Photographed in New York, NY
Photographed in New York, NY
There were whispers of a limited gift edition of Lisa Birnbach's original preppy bible. Part satire, part reference guide, The Official Preppy Handbook, when published in 1980 became an instant cult classic. Given the book was published over 30 years ago, I have never actually seen a hardback copy (the few hardback gift editions went quickly). The secondary market proved not much better. After watching eBay for a couple of years for kicks, only a handful of hardback copies popped up cuffed with asking prices of $200+...until last month. Indian madras print slipcover, a linen hardback cover, and a fill-in-chart family tree make up this “completely outstanding gift edition.” While the demand has cooled in the wake of True Prep, landing a copy (for $50, no less) still made for a fun story over drinks with Birnbach last week.
After April showers fall and the mercury rises, the white sneaker is my go-to shoe in the summer. Not only do they look cool given their light color, they literally keep your feet cool by the light they reflect. And if in canvas, even cooler thanks to the lightweight fabric's porous nature. The English refer to them as trainers, which seems more appropriate since most of them are worn on and off the courts of racquet sports like tennis, squash, and badminton.
Tretorn Nylites (tennis), Jack Purcells (badminton), and Adidas Sambas (soccer) can be fished out of my closet on any given summer day (after some diligent digging, mind you). But it's these Nike Killshots for J.Crew that are my favorites this season. Originally designed some 30 years ago with a low profile stance for playing squash, they boast touches of white suede. If there is a leather that embodies "summer," it's suede—exhibit A: white bucks. Wear them with chinos, canvas jeans, shorts, and even your cotton khaki suit. All four of these white sneakers can be found for less than $75, a price you can take in stride no matter how hot is gets.
Maybe it's the therapeutic outdoor morning showers, or the privilege of getting the sunrise before anybody else on the east coast, or the simple fact that it is devoid of a tether to whatever "real world" you left behind at Hyannis. Nantucket is magical in the summer. Worry seems to roll off your shoulders, like beads of sweat erratically migrating down your cocktail.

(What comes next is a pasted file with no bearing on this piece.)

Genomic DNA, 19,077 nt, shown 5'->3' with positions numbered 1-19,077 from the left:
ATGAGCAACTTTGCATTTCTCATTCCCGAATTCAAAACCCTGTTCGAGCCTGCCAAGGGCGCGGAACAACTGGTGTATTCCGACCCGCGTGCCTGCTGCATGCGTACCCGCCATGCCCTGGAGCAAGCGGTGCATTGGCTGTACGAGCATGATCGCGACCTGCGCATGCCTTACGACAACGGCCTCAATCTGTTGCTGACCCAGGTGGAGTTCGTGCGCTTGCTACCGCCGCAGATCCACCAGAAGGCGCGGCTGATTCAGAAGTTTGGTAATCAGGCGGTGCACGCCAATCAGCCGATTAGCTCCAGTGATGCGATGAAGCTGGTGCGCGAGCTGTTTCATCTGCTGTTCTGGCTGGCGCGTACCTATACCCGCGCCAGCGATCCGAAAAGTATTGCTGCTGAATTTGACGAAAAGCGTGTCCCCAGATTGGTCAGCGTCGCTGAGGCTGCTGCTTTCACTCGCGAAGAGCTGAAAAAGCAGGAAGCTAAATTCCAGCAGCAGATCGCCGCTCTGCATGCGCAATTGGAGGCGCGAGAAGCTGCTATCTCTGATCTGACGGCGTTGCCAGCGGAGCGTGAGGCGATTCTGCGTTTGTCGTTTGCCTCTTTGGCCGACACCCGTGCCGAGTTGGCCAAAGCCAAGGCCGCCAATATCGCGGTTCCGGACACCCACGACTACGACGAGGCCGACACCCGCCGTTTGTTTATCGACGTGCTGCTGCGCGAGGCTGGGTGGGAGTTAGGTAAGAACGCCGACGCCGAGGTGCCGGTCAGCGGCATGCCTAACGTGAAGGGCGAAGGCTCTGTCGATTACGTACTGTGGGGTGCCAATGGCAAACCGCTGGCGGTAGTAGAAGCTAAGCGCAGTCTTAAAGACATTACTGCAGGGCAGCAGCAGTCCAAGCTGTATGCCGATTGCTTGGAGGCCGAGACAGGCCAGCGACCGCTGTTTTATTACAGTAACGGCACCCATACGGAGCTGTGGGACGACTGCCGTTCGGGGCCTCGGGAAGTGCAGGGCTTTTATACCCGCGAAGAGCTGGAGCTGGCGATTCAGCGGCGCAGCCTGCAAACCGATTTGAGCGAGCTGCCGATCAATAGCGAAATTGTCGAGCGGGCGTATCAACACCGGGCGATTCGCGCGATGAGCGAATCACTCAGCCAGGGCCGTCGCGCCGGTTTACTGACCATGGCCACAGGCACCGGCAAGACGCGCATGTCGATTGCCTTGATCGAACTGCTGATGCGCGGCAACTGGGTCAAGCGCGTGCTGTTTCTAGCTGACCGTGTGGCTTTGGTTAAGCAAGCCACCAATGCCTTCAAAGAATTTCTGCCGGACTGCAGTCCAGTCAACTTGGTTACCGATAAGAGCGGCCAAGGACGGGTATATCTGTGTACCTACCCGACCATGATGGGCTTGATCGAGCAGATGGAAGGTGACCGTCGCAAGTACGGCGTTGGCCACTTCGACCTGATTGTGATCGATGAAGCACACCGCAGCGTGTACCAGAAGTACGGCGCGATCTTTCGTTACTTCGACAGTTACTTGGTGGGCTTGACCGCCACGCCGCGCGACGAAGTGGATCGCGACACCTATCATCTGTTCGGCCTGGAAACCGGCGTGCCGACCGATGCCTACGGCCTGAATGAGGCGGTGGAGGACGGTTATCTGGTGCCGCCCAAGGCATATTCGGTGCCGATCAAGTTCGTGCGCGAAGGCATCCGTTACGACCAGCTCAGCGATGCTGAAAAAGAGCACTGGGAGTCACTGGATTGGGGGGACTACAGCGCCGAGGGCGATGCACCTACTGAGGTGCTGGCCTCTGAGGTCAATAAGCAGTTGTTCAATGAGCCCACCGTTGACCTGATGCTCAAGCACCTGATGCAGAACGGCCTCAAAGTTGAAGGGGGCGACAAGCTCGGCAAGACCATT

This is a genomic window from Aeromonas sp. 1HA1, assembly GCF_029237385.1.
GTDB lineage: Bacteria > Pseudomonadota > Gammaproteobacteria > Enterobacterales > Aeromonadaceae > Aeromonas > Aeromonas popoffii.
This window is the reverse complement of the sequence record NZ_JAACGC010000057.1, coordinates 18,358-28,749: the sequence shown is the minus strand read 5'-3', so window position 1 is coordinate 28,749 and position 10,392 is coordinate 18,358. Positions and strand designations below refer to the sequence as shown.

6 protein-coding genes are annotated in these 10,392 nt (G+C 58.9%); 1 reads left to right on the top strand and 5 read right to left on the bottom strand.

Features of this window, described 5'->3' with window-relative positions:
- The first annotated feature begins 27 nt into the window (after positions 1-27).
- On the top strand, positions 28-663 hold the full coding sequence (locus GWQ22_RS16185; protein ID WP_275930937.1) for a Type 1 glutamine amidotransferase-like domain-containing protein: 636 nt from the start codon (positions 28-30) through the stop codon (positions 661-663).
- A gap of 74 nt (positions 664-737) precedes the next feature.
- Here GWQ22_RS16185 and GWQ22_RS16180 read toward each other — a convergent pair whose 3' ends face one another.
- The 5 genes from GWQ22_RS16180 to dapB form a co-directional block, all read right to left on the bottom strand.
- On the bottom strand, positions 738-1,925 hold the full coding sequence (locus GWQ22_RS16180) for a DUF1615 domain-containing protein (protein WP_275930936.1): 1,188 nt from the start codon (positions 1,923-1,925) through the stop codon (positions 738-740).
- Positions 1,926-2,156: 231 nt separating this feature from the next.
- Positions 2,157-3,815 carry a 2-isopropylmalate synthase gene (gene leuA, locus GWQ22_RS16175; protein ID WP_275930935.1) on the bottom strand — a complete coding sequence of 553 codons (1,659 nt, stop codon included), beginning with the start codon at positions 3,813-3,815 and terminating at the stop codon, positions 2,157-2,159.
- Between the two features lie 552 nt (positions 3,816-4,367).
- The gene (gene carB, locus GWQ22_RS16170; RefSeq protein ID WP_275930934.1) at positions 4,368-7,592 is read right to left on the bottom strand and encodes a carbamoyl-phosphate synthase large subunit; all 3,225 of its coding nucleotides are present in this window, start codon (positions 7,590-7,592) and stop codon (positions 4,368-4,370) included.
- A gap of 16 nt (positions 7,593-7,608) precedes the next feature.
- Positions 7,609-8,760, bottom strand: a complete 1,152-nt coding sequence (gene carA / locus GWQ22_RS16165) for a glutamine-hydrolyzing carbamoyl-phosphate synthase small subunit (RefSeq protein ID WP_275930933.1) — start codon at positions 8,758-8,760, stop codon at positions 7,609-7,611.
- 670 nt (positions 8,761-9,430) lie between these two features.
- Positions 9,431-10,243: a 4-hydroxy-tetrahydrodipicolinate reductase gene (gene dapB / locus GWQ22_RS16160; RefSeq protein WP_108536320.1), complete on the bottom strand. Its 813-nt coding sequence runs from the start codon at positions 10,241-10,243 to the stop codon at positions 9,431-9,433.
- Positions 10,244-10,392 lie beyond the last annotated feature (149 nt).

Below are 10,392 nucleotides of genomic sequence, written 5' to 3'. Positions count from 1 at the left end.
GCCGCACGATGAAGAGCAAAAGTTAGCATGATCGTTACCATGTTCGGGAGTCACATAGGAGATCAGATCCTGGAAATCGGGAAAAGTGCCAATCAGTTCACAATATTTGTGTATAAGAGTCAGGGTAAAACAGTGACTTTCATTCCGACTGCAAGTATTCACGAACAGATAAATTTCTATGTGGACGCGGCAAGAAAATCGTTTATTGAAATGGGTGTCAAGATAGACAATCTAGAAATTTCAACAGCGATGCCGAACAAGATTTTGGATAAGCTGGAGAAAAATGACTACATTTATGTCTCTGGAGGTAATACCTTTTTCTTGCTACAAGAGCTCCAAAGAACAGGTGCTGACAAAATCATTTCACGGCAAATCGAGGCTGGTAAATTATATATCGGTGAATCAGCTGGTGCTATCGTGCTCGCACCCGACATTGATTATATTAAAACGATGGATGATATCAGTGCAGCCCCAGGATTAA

The island, aside from its locals, is home to an inherently preppy summer colony. It is beloved in part for the geographical fact that it's a pain in the ass to get to. The harder the trek, the preppier the locale. And Nantucket is perhaps the preppiest (edging out Martha's Vineyard and its trailer parks). If you're not flying into ACK, you have to cross the moat to the WASP kingdom via an hour long ferry.
Despite the inconveniences, The Grey lady more than quadruples in size come June. Frankly, it gets crazy around the Fourth. But that's not to say you can't get alone. This secluded beach I photographed Alise Shoemaker* on a couple years ago is on the South Shore somewhere between Nobadeer and Tom Nevers. It's a great spot if you can find it. Odds are good that you'll have it all to yourself for a picnic, skinny dipping, or whatever else bakes your (crab) cake. As for how to get there exactly, well, it wouldn’t be preppy if I made it that easy.
*click on the image above to download a wallpaper version
Frank Clegg is closer to an artist than a master-craftsmen (though I assure you he is both). Each time I pack for a long weekend I'm reminded of this. His Signature Duffle, a triumvirate of beauty, craftsmanship, and utilitarian design, only gets better with age. It's cloaked in simplicity—a design meticulously reduced to only what is necessary to get you there and back again. Case in point, there is no interior liner. A frivolity to Clegg. After all, there is nothing to hide since he only employs the finest vegetable dyed leather he can get his hands on. Swiss RiRi zippers, brass hardware, and double thick leather bottom round out the exceptional construction.
After a few trips with my Signature Duffle in hand, I offhandedly mention to Clegg that I would love to see it in a smaller size. I think selfishly I just want to carry my bag not just on weekend getaways but every day. Not long after our conversation, Clegg makes short work of what is now his Small Signature Duffle. The new overnight bag, featured here in chocolate*, is ideal for overnight trips or just daily jaunts to the gym.
At $765, the Small Signature Duffle is a far cry from an impulse buy. But you don't really want that in a heirloom piece. You want something that you can aspire to. You want something that is going to sting a little. And Clegg offers that at an incredible value. See, Frank Clegg sells his bags directly to his customers. If he didn't, Bergdorf Goodman would be peddling them for upwards of $1300. And that is probably why Clegg doesn't allow that, the hard working American that he is. He understands the value of craftsmanship and that of a dollar...especially when it stings.
*courtesy of Frank Clegg Leatherworks